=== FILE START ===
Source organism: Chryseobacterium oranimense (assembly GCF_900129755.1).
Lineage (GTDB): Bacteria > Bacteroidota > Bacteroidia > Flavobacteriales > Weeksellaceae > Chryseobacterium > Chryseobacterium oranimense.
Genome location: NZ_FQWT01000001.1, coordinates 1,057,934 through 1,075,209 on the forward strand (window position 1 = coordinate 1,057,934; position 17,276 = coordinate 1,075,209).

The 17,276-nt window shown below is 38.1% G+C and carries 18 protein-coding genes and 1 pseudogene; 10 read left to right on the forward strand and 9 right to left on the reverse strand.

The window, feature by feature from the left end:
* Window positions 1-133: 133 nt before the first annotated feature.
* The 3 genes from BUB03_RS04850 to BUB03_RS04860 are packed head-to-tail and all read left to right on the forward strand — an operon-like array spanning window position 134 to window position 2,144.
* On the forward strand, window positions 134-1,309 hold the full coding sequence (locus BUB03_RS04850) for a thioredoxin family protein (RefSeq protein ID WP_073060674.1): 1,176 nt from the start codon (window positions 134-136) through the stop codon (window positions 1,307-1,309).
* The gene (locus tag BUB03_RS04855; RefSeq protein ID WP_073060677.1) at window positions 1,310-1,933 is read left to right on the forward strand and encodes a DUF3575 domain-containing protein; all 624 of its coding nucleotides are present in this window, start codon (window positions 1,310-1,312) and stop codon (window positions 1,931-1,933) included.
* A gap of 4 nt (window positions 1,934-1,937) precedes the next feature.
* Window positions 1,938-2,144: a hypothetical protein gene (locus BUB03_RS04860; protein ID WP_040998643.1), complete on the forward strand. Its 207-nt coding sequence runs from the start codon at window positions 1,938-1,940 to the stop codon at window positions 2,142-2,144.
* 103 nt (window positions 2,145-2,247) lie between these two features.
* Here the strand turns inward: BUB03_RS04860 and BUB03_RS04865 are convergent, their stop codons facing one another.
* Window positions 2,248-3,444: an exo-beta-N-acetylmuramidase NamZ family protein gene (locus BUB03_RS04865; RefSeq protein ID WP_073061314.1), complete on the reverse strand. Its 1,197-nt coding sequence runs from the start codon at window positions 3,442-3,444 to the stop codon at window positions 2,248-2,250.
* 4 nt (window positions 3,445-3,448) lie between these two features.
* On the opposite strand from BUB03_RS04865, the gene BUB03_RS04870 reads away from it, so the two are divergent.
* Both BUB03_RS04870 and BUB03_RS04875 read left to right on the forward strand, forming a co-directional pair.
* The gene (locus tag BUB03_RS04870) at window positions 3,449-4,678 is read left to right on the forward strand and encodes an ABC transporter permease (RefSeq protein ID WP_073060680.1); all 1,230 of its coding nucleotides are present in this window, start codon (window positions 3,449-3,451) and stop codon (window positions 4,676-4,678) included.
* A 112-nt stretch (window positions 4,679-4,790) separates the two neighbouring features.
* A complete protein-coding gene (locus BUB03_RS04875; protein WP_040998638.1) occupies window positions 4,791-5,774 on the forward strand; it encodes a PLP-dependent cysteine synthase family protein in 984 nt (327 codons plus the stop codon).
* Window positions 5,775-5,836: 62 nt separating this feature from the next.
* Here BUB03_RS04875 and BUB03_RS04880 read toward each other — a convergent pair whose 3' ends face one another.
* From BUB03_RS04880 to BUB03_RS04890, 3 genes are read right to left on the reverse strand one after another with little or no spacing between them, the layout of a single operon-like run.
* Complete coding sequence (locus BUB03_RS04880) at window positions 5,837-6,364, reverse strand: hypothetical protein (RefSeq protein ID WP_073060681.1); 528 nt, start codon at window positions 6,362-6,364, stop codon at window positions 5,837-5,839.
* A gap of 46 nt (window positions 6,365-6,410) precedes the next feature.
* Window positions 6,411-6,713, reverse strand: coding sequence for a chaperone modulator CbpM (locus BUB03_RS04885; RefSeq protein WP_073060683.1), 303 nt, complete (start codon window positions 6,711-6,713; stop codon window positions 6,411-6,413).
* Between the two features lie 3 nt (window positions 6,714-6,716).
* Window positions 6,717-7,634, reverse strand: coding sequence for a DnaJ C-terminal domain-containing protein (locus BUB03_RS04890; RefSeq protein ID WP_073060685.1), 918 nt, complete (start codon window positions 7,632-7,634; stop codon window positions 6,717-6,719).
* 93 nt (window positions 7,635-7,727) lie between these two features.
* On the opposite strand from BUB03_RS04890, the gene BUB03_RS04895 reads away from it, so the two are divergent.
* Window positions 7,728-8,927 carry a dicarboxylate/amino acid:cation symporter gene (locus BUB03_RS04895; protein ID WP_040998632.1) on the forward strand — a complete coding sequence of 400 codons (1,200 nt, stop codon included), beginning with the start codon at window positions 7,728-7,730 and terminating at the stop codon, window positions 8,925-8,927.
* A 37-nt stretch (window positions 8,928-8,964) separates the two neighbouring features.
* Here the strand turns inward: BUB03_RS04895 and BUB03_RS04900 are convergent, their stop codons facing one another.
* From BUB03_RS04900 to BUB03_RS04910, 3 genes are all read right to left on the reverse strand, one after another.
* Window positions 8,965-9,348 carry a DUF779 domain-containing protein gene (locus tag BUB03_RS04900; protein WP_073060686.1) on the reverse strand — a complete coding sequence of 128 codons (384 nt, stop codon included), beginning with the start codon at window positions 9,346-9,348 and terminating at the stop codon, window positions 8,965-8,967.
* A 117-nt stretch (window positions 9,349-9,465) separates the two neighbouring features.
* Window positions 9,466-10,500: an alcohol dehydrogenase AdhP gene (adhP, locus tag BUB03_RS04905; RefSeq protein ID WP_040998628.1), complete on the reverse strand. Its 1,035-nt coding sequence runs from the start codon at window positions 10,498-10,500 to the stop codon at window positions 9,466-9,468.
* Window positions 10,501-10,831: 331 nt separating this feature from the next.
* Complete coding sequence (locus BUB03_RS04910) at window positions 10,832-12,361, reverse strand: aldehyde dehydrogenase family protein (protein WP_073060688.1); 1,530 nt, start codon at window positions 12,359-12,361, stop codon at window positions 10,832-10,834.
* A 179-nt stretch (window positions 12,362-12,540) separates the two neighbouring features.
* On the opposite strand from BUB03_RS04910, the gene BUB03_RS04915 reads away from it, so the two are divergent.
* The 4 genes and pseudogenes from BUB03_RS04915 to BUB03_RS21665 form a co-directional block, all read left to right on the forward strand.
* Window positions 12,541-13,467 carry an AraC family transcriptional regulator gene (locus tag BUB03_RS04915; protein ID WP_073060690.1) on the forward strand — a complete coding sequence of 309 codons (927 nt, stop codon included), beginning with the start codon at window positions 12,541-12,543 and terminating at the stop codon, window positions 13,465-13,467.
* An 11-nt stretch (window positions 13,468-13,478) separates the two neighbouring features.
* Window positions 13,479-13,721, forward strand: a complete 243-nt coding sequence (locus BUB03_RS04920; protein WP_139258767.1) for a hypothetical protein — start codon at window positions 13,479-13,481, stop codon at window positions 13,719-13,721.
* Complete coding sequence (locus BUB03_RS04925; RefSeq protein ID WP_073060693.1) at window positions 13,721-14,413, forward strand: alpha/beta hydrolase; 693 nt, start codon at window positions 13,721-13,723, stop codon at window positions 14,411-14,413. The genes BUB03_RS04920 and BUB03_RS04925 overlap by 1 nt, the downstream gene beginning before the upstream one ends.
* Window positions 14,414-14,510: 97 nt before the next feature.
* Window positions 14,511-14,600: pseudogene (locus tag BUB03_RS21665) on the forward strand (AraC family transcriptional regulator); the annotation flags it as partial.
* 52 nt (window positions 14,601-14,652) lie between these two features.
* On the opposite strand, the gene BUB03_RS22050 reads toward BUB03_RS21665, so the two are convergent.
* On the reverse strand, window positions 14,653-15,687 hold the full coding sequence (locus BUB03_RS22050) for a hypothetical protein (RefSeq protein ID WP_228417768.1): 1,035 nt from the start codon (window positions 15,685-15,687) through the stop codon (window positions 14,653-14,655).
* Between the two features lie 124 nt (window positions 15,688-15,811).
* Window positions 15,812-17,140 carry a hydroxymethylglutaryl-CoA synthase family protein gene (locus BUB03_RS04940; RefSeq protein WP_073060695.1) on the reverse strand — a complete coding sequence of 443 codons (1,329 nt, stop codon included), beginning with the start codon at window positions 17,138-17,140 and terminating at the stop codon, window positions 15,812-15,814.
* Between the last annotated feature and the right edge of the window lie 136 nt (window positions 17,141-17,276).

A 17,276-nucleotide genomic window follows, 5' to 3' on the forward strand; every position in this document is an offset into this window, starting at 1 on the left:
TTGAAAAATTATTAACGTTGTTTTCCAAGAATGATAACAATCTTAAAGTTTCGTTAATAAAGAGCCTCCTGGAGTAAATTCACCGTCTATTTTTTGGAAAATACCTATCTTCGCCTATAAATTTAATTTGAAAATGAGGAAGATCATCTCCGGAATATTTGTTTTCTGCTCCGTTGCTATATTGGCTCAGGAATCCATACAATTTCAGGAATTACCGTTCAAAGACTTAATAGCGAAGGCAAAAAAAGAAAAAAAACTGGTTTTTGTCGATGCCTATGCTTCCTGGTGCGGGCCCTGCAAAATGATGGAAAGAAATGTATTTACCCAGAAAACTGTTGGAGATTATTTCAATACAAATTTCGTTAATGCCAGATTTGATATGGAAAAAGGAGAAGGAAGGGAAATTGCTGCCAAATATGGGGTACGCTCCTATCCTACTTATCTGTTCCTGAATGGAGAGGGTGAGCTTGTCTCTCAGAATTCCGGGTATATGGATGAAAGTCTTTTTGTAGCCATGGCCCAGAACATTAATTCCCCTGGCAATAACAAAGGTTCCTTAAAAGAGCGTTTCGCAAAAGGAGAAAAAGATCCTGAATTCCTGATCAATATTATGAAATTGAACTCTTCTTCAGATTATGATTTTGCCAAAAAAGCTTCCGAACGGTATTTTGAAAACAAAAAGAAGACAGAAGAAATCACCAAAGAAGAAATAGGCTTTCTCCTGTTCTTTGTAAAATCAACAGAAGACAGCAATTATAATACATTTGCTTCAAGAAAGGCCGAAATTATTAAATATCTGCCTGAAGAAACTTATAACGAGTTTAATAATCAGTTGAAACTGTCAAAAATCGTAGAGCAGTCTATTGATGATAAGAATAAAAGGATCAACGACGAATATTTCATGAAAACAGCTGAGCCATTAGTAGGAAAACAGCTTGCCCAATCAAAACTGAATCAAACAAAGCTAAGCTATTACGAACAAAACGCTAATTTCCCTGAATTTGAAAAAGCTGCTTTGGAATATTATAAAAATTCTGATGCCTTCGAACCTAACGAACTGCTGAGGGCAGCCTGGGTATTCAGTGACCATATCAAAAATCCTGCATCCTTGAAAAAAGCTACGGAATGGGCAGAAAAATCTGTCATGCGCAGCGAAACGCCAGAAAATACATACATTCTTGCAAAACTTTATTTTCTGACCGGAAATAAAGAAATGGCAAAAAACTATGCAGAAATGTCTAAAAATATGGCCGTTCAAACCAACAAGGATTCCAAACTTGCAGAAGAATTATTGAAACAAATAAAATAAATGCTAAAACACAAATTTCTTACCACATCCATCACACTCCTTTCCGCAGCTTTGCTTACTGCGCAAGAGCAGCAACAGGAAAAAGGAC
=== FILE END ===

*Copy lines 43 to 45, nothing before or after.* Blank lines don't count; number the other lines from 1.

* Window positions 12,541-13,467 carry an AraC family transcriptional regulator gene (locus tag BUB03_RS04915; protein ID WP_073060690.1) on the forward strand — a complete coding sequence of 309 codons (927 nt, stop codon included), beginning with the start codon at window positions 12,541-12,543 and terminating at the stop codon, window positions 13,465-13,467.
* An 11-nt stretch (window positions 13,468-13,478) separates the two neighbouring features.
* Window positions 13,479-13,721, forward strand: a complete 243-nt coding sequence (locus BUB03_RS04920; protein WP_139258767.1) for a hypothetical protein — start codon at window positions 13,479-13,481, stop codon at window positions 13,719-13,721.